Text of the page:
We’re seeing a huge demand for cloud-based technologies. The nimbleness that the cloud provides, the potential for huge cost savings and the sheer convenience of what certain cloud offerings provide really put pressure on security programs to be able to respond to that and provide the guidance and support that these business lines need to move to the cloud securely. When I talk about technology and I jump to cloud, what I’m really talking about is—what are the enabling technologies that we can use for the cloud? So I’m thinking outbound network gateway, encryption technologies . . .When we talk technologies, we really need to start talking about the technologies that help us protect data—full stop. The discussions that are starting to happen now all start to circle around the fact that, more and more, we’ve lost control of the networks that our users connect to us on, we’ve lost control of the endpoints that they use to connect to us, which puts pressure on security of the data itself. It also puts a bunch of pressure on the ability to authenticate users who are connecting to that. You have to implement technologies that strengthen authentication and certainly strengthen the security around the data stores themselves so that you can more confidently embrace the technologies that our users are already using.
For which technologies is there a decline in demand?
Technologies such as signature-based antivirus. While they may not be losing demand at the moment, their effectiveness is declining. And this is acknowledged by the antivirus vendors themselves. In fact, McAfee recently purchased a product called Solidcore, which provides an alternative to signature-based antivirus [solutions]. It’s a whitelisting technology. There seems to be a general acknowledgement amongst security professionals that there’s diminishing value on signature-based antivirus technologies, in other words technologies that blacklist threats. The sheer volume of the threats out there and the size of the signature files that are required to be maintained is becoming unsustainable.
Who was the last security person you hired and what set that candidate apart from the pack?
The people that I’m involved with in hiring are generally a little more senior. I look for a number of things when I hire a person. Of course I look for credentials. I want to make sure that person has the training as a foundation to their security background. I certainly want someone who can fit into the team. I look for somebody who has breadth of experience. Our profession is actually not that old when you compare it to other IT disciplines. So often what we’ll find is we have other security professionals that actually cut their teeth somewhere else in IT. Often it’s networks or it’s logical access control or it’s the military. But that breadth of knowledge becomes very key to us especially when we’re dealing with non-security entities within IT. The ability to understand where they’re coming from becomes very important. I want people to come to me with passion. I want people that have some substance to them—there’s something behind their resume that is intriguing.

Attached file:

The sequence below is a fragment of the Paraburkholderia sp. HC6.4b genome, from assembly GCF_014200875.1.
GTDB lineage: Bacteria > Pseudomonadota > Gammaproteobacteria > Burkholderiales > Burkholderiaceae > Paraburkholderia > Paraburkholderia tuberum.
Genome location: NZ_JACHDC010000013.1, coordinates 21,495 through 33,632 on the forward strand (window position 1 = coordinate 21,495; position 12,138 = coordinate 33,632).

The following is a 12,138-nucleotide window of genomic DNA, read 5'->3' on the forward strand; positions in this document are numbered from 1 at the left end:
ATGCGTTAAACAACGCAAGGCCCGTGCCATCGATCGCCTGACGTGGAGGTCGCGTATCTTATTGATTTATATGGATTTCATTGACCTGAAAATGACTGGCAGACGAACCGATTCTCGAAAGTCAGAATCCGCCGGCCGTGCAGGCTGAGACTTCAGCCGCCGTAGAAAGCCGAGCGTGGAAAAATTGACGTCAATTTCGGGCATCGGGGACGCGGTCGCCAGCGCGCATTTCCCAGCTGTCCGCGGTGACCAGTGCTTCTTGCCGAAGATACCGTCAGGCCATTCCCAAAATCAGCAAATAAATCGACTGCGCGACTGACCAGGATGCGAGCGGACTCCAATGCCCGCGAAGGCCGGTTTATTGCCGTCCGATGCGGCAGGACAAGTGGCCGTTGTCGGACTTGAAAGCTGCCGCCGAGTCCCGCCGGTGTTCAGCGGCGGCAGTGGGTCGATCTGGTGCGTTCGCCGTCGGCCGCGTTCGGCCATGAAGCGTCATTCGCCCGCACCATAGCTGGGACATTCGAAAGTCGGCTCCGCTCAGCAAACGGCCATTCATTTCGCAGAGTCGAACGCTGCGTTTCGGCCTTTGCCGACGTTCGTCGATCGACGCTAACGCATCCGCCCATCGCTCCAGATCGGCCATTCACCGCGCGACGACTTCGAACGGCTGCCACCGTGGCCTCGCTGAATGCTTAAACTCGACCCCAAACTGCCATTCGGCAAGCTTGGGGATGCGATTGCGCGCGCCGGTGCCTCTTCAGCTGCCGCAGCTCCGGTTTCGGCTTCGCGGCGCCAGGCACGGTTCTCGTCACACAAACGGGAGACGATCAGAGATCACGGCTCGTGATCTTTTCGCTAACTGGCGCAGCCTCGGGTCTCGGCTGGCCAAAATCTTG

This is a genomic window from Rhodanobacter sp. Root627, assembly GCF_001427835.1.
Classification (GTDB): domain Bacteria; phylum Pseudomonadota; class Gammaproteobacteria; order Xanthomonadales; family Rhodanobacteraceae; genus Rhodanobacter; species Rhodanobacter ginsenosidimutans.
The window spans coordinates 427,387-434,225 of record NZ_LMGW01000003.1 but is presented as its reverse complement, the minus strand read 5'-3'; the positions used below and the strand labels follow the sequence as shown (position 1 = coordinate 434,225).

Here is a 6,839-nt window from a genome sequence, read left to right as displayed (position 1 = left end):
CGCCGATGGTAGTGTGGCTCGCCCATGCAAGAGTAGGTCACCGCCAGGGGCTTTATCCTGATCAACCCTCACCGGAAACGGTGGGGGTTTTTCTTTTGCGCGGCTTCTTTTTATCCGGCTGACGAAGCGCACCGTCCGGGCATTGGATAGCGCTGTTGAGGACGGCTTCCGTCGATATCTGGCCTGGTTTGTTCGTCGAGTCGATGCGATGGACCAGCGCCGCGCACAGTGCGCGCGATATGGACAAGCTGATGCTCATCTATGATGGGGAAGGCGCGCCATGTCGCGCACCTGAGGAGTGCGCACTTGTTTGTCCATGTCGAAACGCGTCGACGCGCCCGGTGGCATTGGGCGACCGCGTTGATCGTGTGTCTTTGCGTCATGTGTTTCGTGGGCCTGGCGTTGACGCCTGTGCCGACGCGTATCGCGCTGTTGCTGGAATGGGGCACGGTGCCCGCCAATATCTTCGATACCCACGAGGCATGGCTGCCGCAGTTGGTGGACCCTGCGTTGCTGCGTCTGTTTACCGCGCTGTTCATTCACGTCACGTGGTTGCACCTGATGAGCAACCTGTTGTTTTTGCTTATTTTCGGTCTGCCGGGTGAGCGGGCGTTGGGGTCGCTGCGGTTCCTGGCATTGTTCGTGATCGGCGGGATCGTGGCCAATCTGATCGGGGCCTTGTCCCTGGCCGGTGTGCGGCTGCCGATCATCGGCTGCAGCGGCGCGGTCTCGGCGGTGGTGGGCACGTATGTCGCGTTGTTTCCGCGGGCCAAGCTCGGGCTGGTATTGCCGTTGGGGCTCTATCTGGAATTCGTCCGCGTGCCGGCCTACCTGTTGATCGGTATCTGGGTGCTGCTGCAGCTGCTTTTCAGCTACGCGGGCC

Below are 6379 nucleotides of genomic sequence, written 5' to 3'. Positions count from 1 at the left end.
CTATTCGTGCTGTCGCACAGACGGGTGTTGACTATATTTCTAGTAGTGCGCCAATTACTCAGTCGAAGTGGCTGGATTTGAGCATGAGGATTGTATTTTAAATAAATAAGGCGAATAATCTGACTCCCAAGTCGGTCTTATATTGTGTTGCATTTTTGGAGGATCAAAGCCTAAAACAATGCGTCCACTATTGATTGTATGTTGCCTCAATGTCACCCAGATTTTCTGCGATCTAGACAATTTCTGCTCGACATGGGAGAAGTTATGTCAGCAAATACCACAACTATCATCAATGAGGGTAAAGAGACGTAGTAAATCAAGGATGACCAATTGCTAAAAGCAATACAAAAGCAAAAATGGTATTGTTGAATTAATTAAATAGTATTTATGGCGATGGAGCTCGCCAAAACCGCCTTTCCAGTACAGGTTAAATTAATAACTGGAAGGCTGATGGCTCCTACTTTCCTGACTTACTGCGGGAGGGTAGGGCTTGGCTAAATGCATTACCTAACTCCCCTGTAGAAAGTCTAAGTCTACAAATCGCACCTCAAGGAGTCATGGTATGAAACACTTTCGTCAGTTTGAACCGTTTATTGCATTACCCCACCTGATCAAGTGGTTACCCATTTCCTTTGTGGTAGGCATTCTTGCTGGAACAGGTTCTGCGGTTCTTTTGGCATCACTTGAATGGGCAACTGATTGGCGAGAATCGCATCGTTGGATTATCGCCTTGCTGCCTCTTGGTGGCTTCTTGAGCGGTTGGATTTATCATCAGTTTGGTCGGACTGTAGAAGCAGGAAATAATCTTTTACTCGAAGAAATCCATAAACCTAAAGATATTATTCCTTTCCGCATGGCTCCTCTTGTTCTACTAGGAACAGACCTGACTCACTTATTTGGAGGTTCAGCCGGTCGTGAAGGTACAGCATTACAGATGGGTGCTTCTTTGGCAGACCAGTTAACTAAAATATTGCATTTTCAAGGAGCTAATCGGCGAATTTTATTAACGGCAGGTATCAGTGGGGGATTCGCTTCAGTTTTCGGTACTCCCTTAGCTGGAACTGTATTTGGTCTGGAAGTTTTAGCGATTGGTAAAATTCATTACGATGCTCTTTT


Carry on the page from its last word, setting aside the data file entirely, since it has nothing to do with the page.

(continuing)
How has your department grown or changed and how do you expect it to change in the future?
My department name is Enterprise Security Services. I supply security services for the bank globally and we operate in over 50 countries. I think we’re up to about 55 right now. I manage [the following units] . . . Security Governance and Compliance, Technical Security Services, Customer Protection, Business Continuity, IT Forensics and Research & Projects. I have about 68 full-time staff and about another 10 contract staff. In the next few years, we’re certainly going to need to grow in terms of staff. Keep in mind as well that Scotia has grown through acquisition, so as the bank grows so does the workload for my team. We try to grow somewhat in proportion to that, although we benefit from having the economies of scale. So oftentimes when we acquire an entity in Latin America or in the Caribbean or somewhere, if they have an IT shop and folks doing security, we’ll often absorb those security [staff] and create capacity on those teams.
Without naming specifics, what are the biggest security threats?
I can tell you what we’re dealing with right now. All the banks are dealing with distributed denial of service attempts . . . In terms of our biggest threats, certainly denial of service is very top of mind today. With mobility, we are seeing a rise in mobile malware, specifically on the Android side. But when you compare it with the . . . more traditional PC- or Mac-based browser threat, it’s nowhere near as big yet. There’s lots of hype, though. Hackers, cyber terrorists and hacktivists all have different motivations, but they often use the same techniques and the same attacks and provide the same disruptions of service . . . As a bank, one of our main adversaries is organized crime . . . Cyber crime is a huge focus of ours. And we’re seeing a lot of cross-channel crime where you see coordinated social engineering attacks against contact centers which are designed to steal credentials and other information which can then be used to [get] data used to steal money from online banking customers.